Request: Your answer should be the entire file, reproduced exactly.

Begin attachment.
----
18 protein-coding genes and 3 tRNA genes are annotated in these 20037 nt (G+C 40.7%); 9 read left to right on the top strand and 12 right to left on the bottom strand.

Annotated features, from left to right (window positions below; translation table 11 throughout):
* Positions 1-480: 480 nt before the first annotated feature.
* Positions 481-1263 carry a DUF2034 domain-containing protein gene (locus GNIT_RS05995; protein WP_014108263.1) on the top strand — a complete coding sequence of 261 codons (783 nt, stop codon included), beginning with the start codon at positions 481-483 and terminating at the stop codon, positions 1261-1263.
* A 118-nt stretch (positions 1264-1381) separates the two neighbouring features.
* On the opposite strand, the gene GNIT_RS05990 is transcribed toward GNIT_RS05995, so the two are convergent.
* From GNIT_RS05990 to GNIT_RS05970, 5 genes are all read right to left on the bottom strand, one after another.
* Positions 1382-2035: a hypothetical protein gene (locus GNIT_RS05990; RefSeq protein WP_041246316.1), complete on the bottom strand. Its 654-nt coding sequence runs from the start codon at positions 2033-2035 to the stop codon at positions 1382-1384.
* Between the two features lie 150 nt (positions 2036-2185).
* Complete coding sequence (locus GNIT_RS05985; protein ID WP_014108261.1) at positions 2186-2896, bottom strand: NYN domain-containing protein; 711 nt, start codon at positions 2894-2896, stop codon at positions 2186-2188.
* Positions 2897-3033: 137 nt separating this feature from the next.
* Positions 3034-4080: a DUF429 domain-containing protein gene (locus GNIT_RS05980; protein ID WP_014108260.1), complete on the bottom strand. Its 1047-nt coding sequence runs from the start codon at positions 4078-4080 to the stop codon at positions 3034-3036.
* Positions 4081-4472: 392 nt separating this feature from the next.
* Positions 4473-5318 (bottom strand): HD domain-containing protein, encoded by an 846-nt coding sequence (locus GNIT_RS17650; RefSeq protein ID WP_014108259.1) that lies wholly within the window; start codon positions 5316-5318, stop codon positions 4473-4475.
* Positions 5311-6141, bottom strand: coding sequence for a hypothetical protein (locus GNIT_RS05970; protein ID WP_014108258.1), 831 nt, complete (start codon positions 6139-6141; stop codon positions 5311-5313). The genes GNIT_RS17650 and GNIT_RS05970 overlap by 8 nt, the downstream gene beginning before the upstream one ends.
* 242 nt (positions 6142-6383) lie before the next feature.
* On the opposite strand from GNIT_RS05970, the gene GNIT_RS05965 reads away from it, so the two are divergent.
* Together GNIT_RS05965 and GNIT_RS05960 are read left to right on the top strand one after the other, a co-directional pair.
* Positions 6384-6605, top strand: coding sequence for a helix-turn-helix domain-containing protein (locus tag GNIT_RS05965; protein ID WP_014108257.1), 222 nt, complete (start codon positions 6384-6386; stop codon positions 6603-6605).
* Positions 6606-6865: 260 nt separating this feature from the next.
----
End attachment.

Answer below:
18 protein-coding genes and 3 tRNA genes are annotated in these 20037 nt (G+C 40.7%); 9 read left to right on the top strand and 12 right to left on the bottom strand.

Annotated features, from left to right (window positions below; translation table 11 throughout):
* Positions 1-480: 480 nt before the first annotated feature.
* Positions 481-1263 carry a DUF2034 domain-containing protein gene (locus GNIT_RS05995; protein WP_014108263.1) on the top strand — a complete coding sequence of 261 codons (783 nt, stop codon included), beginning with the start codon at positions 481-483 and terminating at the stop codon, positions 1261-1263.
* A 118-nt stretch (positions 1264-1381) separates the two neighbouring features.
* On the opposite strand, the gene GNIT_RS05990 is transcribed toward GNIT_RS05995, so the two are convergent.
* From GNIT_RS05990 to GNIT_RS05970, 5 genes are all read right to left on the bottom strand, one after another.
* Positions 1382-2035: a hypothetical protein gene (locus GNIT_RS05990; RefSeq protein WP_041246316.1), complete on the bottom strand. Its 654-nt coding sequence runs from the start codon at positions 2033-2035 to the stop codon at positions 1382-1384.
* Between the two features lie 150 nt (positions 2036-2185).
* Complete coding sequence (locus GNIT_RS05985; protein ID WP_014108261.1) at positions 2186-2896, bottom strand: NYN domain-containing protein; 711 nt, start codon at positions 2894-2896, stop codon at positions 2186-2188.
* Positions 2897-3033: 137 nt separating this feature from the next.
* Positions 3034-4080: a DUF429 domain-containing protein gene (locus GNIT_RS05980; protein ID WP_014108260.1), complete on the bottom strand. Its 1047-nt coding sequence runs from the start codon at positions 4078-4080 to the stop codon at positions 3034-3036.
* Positions 4081-4472: 392 nt separating this feature from the next.
* Positions 4473-5318 (bottom strand): HD domain-containing protein, encoded by an 846-nt coding sequence (locus GNIT_RS17650; RefSeq protein ID WP_014108259.1) that lies wholly within the window; start codon positions 5316-5318, stop codon positions 4473-4475.
* Positions 5311-6141, bottom strand: coding sequence for a hypothetical protein (locus GNIT_RS05970; protein ID WP_014108258.1), 831 nt, complete (start codon positions 6139-6141; stop codon positions 5311-5313). The genes GNIT_RS17650 and GNIT_RS05970 overlap by 8 nt, the downstream gene beginning before the upstream one ends.
* 242 nt (positions 6142-6383) lie before the next feature.
* On the opposite strand from GNIT_RS05970, the gene GNIT_RS05965 reads away from it, so the two are divergent.
* Together GNIT_RS05965 and GNIT_RS05960 are read left to right on the top strand one after the other, a co-directional pair.
* Positions 6384-6605, top strand: coding sequence for a helix-turn-helix domain-containing protein (locus tag GNIT_RS05965; protein ID WP_014108257.1), 222 nt, complete (start codon positions 6384-6386; stop codon positions 6603-6605).
* Positions 6606-6865: 260 nt separating this feature from the next.